Conference of German-Australian History and Heritage 2018: Australisches Deutschtum

17 August 2018 09:00 to 19 August 2018 17:00 (Australia/Adelaide)

University of Adelaide, Australia

A God Fearing People cast into a strange and forbidding land! The German Baptists of Queensland

  • David Parker
  • 18 August 2018 11:30
  • Eclipse Room

At its peak around the end of the 19 th century, German migration contributed up to 10% of the population of Queensland. Of these, a significant group were, or become, Baptists, and they were concentrated in the area north and west of Ipswich. With roots of their churches developing first from the 1860s, they eventually formed their own denomination; after the mid-1920s they merged with their ‘English’ counterparts who were established first in 1855 and organised themselves in 1877....

Waltzes, Wurst and Wine: Adventures in Search of German-Queensland

  • Mark Schuster
  • 18 August 2018 11:30
  • W P Rogers Room

Folklorist and historian Mark Schuster (www.germanydownunder.com) has spent half-a-lifetime travelling throughout southern Queensland recording, documenting and also performing the unique traditions of the once extensive German-Queensland farming communities. The presentation will focus on the settlement patterns, traditions, culture and stories of the communities. As well as illustrating the wealth of traditions unearthed, Mark will provide a fascinating insight into his adventures in the quest...

'A threat to national security': Aboriginal Lutherans in World War 2

  • Kayannie Denigan
  • 19 August 2018 10:50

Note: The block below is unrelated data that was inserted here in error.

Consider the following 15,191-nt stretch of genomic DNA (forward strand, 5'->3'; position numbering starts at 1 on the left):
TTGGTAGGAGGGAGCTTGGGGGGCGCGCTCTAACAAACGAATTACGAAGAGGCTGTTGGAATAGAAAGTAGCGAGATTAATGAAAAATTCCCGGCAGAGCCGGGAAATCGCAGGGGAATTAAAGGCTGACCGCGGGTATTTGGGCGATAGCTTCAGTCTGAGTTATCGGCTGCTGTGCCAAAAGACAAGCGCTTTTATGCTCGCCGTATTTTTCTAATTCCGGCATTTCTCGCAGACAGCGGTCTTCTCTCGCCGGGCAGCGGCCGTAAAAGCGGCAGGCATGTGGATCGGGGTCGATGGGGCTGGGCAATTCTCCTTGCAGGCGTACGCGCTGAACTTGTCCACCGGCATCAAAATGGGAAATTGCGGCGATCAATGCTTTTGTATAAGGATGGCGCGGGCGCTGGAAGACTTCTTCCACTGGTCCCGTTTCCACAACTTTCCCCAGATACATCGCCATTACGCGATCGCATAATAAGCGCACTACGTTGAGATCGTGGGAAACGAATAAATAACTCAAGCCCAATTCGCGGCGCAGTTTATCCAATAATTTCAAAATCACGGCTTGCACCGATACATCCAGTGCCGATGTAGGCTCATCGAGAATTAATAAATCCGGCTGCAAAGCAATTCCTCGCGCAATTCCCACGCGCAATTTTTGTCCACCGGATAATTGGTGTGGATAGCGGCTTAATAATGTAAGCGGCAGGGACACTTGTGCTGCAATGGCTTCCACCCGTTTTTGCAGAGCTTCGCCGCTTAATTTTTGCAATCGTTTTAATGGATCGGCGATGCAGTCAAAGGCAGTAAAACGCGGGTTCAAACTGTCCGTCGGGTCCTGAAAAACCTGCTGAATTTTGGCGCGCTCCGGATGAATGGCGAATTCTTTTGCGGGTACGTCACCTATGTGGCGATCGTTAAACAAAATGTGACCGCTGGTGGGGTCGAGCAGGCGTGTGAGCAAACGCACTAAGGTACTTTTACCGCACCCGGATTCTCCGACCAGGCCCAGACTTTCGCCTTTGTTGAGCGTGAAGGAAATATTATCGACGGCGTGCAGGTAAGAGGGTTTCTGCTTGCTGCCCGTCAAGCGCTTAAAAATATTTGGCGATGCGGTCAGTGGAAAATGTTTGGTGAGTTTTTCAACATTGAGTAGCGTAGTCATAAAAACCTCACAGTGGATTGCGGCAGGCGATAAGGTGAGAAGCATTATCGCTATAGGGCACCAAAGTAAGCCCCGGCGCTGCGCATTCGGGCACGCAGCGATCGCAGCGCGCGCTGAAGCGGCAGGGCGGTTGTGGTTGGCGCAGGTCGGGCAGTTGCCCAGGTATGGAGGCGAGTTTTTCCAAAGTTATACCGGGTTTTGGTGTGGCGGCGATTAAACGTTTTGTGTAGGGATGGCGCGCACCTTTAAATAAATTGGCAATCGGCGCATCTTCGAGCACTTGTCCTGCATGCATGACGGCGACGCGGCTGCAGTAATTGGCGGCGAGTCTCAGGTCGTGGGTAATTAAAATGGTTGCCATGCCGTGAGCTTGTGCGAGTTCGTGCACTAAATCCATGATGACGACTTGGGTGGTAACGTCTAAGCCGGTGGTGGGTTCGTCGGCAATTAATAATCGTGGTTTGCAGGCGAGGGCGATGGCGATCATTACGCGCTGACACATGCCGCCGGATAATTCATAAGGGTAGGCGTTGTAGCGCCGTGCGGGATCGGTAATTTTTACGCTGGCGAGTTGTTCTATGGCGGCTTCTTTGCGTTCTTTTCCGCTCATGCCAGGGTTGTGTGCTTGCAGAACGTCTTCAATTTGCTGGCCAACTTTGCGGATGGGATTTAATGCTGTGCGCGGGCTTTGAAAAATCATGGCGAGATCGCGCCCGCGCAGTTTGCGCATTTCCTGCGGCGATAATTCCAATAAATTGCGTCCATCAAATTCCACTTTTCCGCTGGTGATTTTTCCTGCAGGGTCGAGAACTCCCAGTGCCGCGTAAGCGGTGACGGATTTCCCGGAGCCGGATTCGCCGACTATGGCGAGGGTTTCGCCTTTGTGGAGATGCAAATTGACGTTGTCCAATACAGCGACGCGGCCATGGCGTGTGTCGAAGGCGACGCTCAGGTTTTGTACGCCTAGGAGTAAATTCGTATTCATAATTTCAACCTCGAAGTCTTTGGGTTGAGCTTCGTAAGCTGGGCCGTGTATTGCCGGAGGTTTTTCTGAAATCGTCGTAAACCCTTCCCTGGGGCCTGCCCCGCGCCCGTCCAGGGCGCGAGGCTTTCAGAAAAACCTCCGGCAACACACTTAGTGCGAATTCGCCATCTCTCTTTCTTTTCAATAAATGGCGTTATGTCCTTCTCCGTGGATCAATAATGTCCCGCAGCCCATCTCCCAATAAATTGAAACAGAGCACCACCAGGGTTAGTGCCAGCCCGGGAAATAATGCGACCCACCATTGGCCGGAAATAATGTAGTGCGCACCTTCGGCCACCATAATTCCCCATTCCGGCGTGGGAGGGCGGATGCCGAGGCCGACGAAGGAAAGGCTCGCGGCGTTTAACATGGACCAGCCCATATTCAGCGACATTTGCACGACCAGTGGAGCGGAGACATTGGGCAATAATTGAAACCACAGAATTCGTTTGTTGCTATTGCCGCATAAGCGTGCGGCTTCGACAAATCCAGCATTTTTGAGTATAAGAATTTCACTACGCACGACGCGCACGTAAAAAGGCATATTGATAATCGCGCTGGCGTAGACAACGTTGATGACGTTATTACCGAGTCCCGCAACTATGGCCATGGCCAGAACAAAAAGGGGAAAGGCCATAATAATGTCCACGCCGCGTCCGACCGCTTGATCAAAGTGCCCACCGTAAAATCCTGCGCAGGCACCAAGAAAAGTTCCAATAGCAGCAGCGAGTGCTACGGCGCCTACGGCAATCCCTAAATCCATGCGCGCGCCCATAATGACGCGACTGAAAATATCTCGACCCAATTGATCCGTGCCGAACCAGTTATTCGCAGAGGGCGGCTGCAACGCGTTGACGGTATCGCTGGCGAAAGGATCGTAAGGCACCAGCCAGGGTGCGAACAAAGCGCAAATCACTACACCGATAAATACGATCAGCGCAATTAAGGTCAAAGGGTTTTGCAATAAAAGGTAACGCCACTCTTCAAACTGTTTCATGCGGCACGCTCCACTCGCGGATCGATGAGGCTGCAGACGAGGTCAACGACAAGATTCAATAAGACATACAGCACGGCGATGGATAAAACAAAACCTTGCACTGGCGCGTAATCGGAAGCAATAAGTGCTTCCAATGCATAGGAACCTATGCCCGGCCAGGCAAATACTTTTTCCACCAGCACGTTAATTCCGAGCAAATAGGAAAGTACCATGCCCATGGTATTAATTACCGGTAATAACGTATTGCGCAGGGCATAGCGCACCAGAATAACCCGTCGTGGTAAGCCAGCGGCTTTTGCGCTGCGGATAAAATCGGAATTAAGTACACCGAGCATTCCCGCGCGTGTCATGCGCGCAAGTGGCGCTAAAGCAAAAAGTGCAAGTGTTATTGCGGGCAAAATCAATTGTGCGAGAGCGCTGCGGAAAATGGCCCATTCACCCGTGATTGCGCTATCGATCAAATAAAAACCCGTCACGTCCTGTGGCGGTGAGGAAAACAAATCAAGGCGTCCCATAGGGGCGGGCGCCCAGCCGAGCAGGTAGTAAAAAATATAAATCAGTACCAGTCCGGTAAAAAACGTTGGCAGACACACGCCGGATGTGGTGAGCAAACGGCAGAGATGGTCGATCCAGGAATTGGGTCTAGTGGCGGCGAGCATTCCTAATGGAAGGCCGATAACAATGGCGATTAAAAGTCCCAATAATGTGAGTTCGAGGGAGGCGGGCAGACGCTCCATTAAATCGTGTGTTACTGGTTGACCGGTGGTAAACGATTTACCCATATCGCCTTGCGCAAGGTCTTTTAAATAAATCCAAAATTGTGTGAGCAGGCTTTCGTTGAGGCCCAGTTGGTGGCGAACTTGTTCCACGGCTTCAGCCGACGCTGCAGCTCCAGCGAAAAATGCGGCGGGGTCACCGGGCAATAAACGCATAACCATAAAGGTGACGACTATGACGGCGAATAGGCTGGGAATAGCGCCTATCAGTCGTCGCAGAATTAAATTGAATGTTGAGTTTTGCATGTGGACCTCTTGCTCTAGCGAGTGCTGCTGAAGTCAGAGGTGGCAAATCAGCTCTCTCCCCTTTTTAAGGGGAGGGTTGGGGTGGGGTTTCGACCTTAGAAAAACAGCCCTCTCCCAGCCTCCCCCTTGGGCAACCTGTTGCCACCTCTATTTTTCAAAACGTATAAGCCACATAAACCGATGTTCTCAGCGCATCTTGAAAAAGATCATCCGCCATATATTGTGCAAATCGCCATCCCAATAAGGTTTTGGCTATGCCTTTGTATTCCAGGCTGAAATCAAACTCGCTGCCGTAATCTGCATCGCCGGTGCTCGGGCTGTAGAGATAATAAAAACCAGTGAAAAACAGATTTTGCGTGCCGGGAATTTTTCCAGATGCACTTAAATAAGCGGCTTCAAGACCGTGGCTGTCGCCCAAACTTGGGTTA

• W P Rogers Room

In May 1942 almost 300 Aboriginal people living on the Lutheran mission of Cape Bedford in Far North Queensland were ‘evacuated’ from their homes and sent to Woorabinda. At a time when Australians were fearful of infiltration by Japanese and German spies, these Aboriginal Lutherans were accused of sending ‘smoke signals’ to the Japanese and were deemed a threat to the security of the nation. The resulting eight years in exile and the fight to return home—with the support of Lutherans across Quee...

From France to Prussia and on to Australia - the Billiau Family

  • Robert Heimann
  • 19 August 2018 10:50
  • Rumours Room

The Billiau Family came to Queensland, Australia, in the 1860s from the area called Uckermark in Prussia, Germany. This area in the northeast of the present day German state of Brandenburg has experienced a surprisingly high level of migration, both incoming and outgoing, among them the two biggest, respectively most important, phases were the incoming of French Huguenots at the end of the 17th century and the emigration to the US and Australia during the 19th century. The Billiaus were part of ...

Which Side of the Hyphen? Acculturation of German Immigrant Music into a Unique German-Queensland Musical Landscape

  • Mark Schuster
  • 19 August 2018 12:00
  • Eclipse Room

This presentation will focus on the research findings of a long-term study into the acculturation of music and song of the once extensive German-Queensland farming communities. The original music, song and dance repertoires were the extensive ‘cultural baggage’ of the mass migrations from the Germanic regions to southern Queensland from the 1850s to the early 1900s. Folksong, dance, accordion, brass band and zither traditions will be detailed and the geographic ‘songlines’ of these traditions wi...

Power behind the pulpit – the Pastor’s wife

  • David Sweet
  • 19 August 2018 15:30
  • Eclipse Room

Eleven hours of interviews and ninety thousand words transcribed provides a rich and thick oral history of a Pastor’s wife. Vida Heinrich (1930-2016) was raised, went to school and married in Freeling (SA). She was the second eldest of five children to fourth generation (immigrant) German farmers. At twenty-one, (1951), she married recently ordained Lutheran Pastor, Dudley Liebelt and moved to outback Queensland. The role of a pastor’s wife in the second half of the 20th century was not easy. He...